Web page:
It’s inevitable. At some point, Ben Cherington will lose Koji Uehara. Now, whether that’s due to lowballing him by a few million dollars this offseason, in a trade at next year’s deadline, or retirement remains to be seen. But the fact of the matter is, soon he’ll be gone.
Now, Uehara wasn’t QUITE the incredible closer he was last year. In 2013 it felt like John Farrell went through about 50 back-end options before ‘settling’ for the then-38-year-old. Uehara pitched himself to a 379 ERA+, which is apparently pretty good, and garnered handfuls of both Cy Young and MVP award votes. Obviously, relief pitchers ERA+ have to be taken with a grain of salt due to the volatile nature of their work, but heck that’s still pretty good.
This year, after Cherington decided not to sell high on his closer, Uehara posted a 154 ERA+ and grabbed his first All-Star nod despite surrendering nearly twice as many hits in in 10 fewer innings in 2014. I’m hesitant to call it decline, in fact it’s probably more like regression to the mean, but it still presents a significant drop off from his historic 2013 season. Uehara’s home runs totals also doubled, likely a result of some batters adjusting to a closer with an 89 mph fastball despite having an absolute monster of a sinker.
My point is, Uehara wasn’t as good this year as he was last season. And chances are, he could see another drop off in 2015, assuming he continues to play in the major leagues. Whether that comes with the Red Sox or not is up toe Cherington and Uehara’s agent. Either way, Boston must prepare for the eventuality that Uehara will not be with the team in the same dominant capacity in the years to come.
Obviously, if that happens in the next year, it’s likely that Boston could turn to some combination of Junichi Tazawa and Edward Mujica to handle shut down duties in the eighth and ninth innings. However, Tazawa is better fit to bridge the gap to the closer, and Mujica is poised to be a free agent after 2015 and had decidedly mixed results in 2014.
I think that the free agent market is pretty thin for the type of back-end help the Red Sox would be looking for as David Robertson is probably well out of their price range and Andrew Miller, who could probably close, may be as well. Personally, I’m not wild about any of the other candidates but Boston Brass may feel differently.
That said, the next closer must be found internally and I believed there are a number of promising options. The only ‘true’ reliever I’m thinking of is Heath Hembree. Hembree, who came over in the deal for Jake Peavy, has always been touted as a future closer with strong fastball/slider combination. Hembree’s success will largely depend on his ability to continue to miss bats at the major league level as he racked up 11.3 K/9 in his career.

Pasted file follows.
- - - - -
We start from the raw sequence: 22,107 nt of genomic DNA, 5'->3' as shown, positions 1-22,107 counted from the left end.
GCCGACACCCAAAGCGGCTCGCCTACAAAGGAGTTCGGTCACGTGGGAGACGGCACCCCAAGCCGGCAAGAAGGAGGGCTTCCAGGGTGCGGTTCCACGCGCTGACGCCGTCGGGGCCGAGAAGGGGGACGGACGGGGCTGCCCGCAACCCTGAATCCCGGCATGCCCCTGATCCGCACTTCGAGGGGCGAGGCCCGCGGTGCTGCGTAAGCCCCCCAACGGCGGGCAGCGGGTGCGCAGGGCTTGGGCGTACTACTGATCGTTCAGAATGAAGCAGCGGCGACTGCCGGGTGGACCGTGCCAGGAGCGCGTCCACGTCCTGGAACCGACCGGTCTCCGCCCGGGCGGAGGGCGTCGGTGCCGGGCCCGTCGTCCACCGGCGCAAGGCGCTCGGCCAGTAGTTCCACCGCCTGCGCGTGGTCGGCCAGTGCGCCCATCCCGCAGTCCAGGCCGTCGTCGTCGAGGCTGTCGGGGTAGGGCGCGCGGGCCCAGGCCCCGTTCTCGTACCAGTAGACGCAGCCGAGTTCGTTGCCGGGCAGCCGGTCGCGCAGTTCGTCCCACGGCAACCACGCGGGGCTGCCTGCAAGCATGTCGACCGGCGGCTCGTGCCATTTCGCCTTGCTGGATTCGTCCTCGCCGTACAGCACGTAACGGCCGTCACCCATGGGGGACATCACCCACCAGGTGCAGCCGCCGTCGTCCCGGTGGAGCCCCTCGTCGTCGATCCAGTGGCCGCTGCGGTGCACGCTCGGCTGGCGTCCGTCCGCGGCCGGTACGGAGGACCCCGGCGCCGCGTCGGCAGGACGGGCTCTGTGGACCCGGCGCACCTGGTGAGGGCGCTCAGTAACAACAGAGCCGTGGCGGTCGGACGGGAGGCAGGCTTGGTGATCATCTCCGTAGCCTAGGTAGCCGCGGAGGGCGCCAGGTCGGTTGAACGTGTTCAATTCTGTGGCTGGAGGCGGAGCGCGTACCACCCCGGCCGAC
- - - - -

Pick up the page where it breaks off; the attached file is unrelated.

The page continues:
The other two candidates are starters who the Red Sox would essentially have to give up on and move the the bullpen full time. Rubby De La Rosa has always been viewed as a potential top of the rotation kind of guy but that potential will never be fulfilled if he can’t develop a strong third pitch. While he dabbled with as many as five pitches this season, he’ll need to find a consistent third offering to find success as a starter. His fastball and changeup would be huge coming out of the bullpen, but a move to relief would force Boston to abandon the progress he made as a starter this season.
Brandon Workman is the other potential in-house candidate that could be a likely possibility. Workman was lights out in the 2013 postseason, but struggled in his audition as a full-time starter this year. It may be beneficial for both Boston and Workman to move him to the bullpen where he could add a tick to his fastball and let that Texas-fireballer mentality take over.
Of course, the Sox may let Koji walk and sign a guy like Sergio Romo, who lost the closer’s role in San Francisco and could be a good reclamation project. I’m not sure that makes much sense though, given the glut of internal options the Red Sox have. All signs point to Hembree inheriting the mantle when Uehara leaves, but if any of the Sox’ young starters fail to get it together, a move to the bullpen could be in store.